Human beings are imperfect — which is one reason we have the movies.
The Australian comedy Mental, written and directed by P.J. Hogan — the man behind the 1994 hit Muriel's Wedding — is filled with troubled people who, like most of us, strive not for perfection but at least for some understanding.
There's the neglected housewife and disorganized mother who flits around her yard impersonating Maria from The Sound of Music, the troubled daughter who thinks she hears voices but who may just be recollecting episodes of Lost in Space, the free-spirited, ill-tempered drifter who keeps a knife in her boot: In the world of Mental, zaniness is next to godliness.
But in such copious quantities, it's also exhausting. And even though Hogan has some terrific actors to work with — Toni Collette and Liev Schreiber among them — it's never clear what he's trying to say or do with Mental.
Does he mean to assert that freethinking people are sometimes mistaken for loonies? To acknowledge that while some people are, to use the movie's parlance, mental, they can be greatly helped by medication and acceptance? To argue that suburb-dwellers are generally closed-minded, judgmental and dumb? All of the above? None of the above? Mental heads off in so many directions at once that it's hard to follow along — and even harder to laugh with it.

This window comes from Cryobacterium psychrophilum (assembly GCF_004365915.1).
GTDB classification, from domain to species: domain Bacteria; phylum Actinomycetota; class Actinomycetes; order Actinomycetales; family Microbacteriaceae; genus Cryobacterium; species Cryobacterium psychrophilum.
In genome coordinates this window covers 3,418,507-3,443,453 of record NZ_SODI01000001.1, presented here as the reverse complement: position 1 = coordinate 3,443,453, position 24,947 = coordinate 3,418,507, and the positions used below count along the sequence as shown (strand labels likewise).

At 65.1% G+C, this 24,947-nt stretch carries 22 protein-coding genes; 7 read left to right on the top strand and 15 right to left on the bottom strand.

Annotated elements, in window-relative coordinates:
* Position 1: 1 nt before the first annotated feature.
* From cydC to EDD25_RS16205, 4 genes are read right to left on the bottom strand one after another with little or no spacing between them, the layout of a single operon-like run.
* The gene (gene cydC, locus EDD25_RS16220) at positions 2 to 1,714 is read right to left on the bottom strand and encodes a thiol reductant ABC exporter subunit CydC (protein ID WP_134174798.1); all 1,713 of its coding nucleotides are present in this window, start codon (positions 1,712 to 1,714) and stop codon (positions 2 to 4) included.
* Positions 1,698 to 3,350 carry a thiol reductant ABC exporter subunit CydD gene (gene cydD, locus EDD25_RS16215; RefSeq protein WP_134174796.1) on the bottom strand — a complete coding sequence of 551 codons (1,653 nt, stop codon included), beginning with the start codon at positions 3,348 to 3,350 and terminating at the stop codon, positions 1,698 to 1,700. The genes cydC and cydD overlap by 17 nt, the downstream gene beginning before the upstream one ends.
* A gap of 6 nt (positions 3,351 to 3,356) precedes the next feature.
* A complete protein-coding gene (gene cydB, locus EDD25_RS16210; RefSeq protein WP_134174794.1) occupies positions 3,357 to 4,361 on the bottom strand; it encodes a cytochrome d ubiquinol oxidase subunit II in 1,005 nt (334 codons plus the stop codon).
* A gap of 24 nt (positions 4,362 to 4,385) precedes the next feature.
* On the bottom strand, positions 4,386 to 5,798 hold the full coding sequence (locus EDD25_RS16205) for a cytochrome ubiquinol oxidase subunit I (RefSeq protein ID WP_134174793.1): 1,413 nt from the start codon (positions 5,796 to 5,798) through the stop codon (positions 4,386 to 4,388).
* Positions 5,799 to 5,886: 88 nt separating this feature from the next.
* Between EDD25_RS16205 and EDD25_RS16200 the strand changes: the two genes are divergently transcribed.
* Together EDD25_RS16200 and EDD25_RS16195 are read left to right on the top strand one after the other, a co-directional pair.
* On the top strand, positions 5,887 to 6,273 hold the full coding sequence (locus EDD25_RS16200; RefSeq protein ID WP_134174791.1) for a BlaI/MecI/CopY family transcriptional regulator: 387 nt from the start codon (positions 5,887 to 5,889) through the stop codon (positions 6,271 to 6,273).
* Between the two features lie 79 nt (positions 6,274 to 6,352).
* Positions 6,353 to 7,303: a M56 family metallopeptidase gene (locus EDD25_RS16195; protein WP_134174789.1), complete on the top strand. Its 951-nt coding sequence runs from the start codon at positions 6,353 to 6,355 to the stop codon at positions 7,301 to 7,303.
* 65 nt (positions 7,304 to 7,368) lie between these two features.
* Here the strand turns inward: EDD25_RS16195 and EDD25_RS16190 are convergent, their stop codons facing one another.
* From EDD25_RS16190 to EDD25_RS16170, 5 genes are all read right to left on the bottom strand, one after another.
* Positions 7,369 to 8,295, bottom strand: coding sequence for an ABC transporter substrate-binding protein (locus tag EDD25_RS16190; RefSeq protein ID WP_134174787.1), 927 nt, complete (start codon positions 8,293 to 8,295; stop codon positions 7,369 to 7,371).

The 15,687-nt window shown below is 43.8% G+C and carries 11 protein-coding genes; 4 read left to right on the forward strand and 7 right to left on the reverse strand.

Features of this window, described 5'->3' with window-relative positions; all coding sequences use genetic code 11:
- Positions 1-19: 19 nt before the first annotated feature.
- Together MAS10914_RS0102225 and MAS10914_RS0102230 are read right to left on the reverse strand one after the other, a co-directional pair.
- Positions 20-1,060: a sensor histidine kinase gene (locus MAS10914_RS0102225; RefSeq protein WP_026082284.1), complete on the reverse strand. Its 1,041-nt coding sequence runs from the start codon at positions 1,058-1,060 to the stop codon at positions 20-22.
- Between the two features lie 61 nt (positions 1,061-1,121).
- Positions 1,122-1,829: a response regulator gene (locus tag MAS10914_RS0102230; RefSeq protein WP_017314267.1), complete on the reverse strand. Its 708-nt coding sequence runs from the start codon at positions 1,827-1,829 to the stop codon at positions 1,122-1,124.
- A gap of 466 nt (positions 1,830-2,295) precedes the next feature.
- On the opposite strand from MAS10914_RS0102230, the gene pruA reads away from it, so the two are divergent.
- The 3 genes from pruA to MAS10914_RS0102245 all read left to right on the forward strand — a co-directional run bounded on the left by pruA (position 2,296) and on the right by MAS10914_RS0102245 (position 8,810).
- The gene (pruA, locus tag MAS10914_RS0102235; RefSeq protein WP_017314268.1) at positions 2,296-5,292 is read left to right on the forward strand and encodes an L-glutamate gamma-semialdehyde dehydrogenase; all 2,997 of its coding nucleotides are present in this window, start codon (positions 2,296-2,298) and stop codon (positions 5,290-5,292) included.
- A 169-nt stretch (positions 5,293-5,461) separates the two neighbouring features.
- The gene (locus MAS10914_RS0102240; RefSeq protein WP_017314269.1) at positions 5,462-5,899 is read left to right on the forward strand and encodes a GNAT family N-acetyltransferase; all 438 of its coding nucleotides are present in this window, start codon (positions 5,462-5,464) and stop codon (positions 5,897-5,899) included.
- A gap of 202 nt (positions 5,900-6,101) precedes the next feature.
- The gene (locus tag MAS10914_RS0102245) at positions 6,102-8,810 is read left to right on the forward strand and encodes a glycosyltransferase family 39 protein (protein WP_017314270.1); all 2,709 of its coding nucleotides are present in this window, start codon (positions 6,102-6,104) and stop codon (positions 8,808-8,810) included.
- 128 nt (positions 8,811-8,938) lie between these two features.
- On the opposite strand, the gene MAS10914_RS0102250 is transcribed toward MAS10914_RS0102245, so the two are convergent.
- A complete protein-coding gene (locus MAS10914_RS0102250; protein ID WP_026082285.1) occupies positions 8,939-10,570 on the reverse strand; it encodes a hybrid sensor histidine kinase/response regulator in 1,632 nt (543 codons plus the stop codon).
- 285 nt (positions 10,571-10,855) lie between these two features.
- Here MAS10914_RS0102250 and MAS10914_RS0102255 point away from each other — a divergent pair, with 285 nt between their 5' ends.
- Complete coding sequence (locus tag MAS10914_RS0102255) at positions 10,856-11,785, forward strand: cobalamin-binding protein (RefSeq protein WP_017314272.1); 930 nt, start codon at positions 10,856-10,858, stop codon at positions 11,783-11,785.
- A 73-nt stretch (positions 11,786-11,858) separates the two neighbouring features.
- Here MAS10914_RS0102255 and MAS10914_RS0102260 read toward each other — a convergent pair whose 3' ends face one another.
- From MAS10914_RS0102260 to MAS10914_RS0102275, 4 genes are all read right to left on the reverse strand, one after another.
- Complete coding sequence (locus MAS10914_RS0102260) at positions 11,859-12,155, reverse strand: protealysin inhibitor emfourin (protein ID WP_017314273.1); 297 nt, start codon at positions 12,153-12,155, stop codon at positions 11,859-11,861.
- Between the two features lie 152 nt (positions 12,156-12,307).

That Rodgers & Hammerstein-obsessed housewife, Shirley Moochmore (Rebecca Gibney), is married to Barry Moochmore (Anthony LaPaglia), the mayor of a provincial coastal town called Dolphin Heads. Barry couldn't be less interested in his wife or his five young daughters: He's a cheating liar who stays away from home for weeks at a time, and he can't even be bothered to remember his kids' names. But he's nonetheless dismayed when, with an election coming up, he has to send his wife away for a few weeks of psychiatric care.
Enter Collette's Shaz, a foul-mouthed hitchhiker with a pit bull trotting along faithfully at her heels. Barry picks her up and deposits her in his home to look after his wayward daughters, where she becomes a sort of Mary Poppins in sequined leggings and a scruffy jacket. Shaz assures the girls that it's OK to be individuals (even as she recognizes that one of them truly does need help) and goes out of her way to shock the family's uptight neighbor (played by the fine New Zealand actress Kerry Fox, wasted here).
Shaz is also running from her own secret past, which is somehow entangled with that of a crusty, scarred local shark hunter, played by Schreiber, who looks as if he doesn't know what movie he's wandered into. By the time that plot line has been resolved — to the extent that it ever really is — Mental, rendered in hyperstylized, headache-inducing candy colors, has already worn out its welcome.
Hogan seems to be going for offbeat nuttiness here, with flinty sparks of serious intent. But the story is held together with so many flimsy threads that it practically disintegrates before our eyes.
Collette, who made her breakthrough in Muriel's Wedding, tries valiantly to give her cartoonish character some shading and dimension, but nothing takes. Shaz is brash and brassy on the surface with layers of fragility below, but her frailty comes as neither a surprise nor a relief; it's really just business as usual for this type of character, and not even a gifted actress like Collette can freshen the transformation.
Mental strives to make a special case for individualism over conformity, but it's so scattershot that it makes you long for some good, old-fashioned organization. It's a head case unto itself.